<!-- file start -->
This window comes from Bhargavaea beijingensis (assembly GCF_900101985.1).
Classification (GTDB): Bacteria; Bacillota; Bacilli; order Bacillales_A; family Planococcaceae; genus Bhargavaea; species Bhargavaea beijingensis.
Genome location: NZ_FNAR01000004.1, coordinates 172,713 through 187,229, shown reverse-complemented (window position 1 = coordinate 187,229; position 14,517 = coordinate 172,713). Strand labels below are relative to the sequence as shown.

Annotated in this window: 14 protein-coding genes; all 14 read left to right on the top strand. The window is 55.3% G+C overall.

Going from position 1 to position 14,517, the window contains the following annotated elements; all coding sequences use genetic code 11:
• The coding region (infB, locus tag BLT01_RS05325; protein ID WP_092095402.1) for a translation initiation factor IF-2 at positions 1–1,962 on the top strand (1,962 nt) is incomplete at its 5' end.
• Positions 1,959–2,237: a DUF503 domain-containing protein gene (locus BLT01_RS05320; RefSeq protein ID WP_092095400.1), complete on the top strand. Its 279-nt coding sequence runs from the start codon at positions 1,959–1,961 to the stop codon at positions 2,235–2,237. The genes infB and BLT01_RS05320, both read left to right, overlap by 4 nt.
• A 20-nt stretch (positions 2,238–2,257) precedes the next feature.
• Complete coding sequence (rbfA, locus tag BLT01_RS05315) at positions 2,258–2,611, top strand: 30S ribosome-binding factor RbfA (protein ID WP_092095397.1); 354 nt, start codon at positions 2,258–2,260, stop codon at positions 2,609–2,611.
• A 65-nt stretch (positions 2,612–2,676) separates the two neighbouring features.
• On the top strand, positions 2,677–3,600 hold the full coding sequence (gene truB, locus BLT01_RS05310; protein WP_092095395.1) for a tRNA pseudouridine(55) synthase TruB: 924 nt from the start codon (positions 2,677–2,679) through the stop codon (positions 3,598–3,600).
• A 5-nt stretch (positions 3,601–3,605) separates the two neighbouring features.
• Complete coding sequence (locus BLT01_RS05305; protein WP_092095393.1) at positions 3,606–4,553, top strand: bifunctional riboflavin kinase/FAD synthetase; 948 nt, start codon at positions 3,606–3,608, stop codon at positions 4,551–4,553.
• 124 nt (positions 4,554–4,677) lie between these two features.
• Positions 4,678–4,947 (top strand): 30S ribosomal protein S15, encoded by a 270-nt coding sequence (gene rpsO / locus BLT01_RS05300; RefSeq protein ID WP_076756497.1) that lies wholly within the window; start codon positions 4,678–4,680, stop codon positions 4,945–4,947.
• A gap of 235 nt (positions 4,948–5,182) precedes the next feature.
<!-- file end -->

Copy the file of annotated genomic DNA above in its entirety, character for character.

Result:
This window comes from Bhargavaea beijingensis (assembly GCF_900101985.1).
Classification (GTDB): Bacteria; Bacillota; Bacilli; order Bacillales_A; family Planococcaceae; genus Bhargavaea; species Bhargavaea beijingensis.
Genome location: NZ_FNAR01000004.1, coordinates 172,713 through 187,229, shown reverse-complemented (window position 1 = coordinate 187,229; position 14,517 = coordinate 172,713). Strand labels below are relative to the sequence as shown.

Annotated in this window: 14 protein-coding genes; all 14 read left to right on the top strand. The window is 55.3% G+C overall.

Going from position 1 to position 14,517, the window contains the following annotated elements; all coding sequences use genetic code 11:
• The coding region (infB, locus tag BLT01_RS05325; protein ID WP_092095402.1) for a translation initiation factor IF-2 at positions 1–1,962 on the top strand (1,962 nt) is incomplete at its 5' end.
• Positions 1,959–2,237: a DUF503 domain-containing protein gene (locus BLT01_RS05320; RefSeq protein ID WP_092095400.1), complete on the top strand. Its 279-nt coding sequence runs from the start codon at positions 1,959–1,961 to the stop codon at positions 2,235–2,237. The genes infB and BLT01_RS05320, both read left to right, overlap by 4 nt.
• A 20-nt stretch (positions 2,238–2,257) precedes the next feature.
• Complete coding sequence (rbfA, locus tag BLT01_RS05315) at positions 2,258–2,611, top strand: 30S ribosome-binding factor RbfA (protein ID WP_092095397.1); 354 nt, start codon at positions 2,258–2,260, stop codon at positions 2,609–2,611.
• A 65-nt stretch (positions 2,612–2,676) separates the two neighbouring features.
• On the top strand, positions 2,677–3,600 hold the full coding sequence (gene truB, locus BLT01_RS05310; protein WP_092095395.1) for a tRNA pseudouridine(55) synthase TruB: 924 nt from the start codon (positions 2,677–2,679) through the stop codon (positions 3,598–3,600).
• A 5-nt stretch (positions 3,601–3,605) separates the two neighbouring features.
• Complete coding sequence (locus BLT01_RS05305; protein WP_092095393.1) at positions 3,606–4,553, top strand: bifunctional riboflavin kinase/FAD synthetase; 948 nt, start codon at positions 3,606–3,608, stop codon at positions 4,551–4,553.
• 124 nt (positions 4,554–4,677) lie between these two features.
• Positions 4,678–4,947 (top strand): 30S ribosomal protein S15, encoded by a 270-nt coding sequence (gene rpsO / locus BLT01_RS05300; RefSeq protein ID WP_076756497.1) that lies wholly within the window; start codon positions 4,678–4,680, stop codon positions 4,945–4,947.
• A gap of 235 nt (positions 4,948–5,182) precedes the next feature.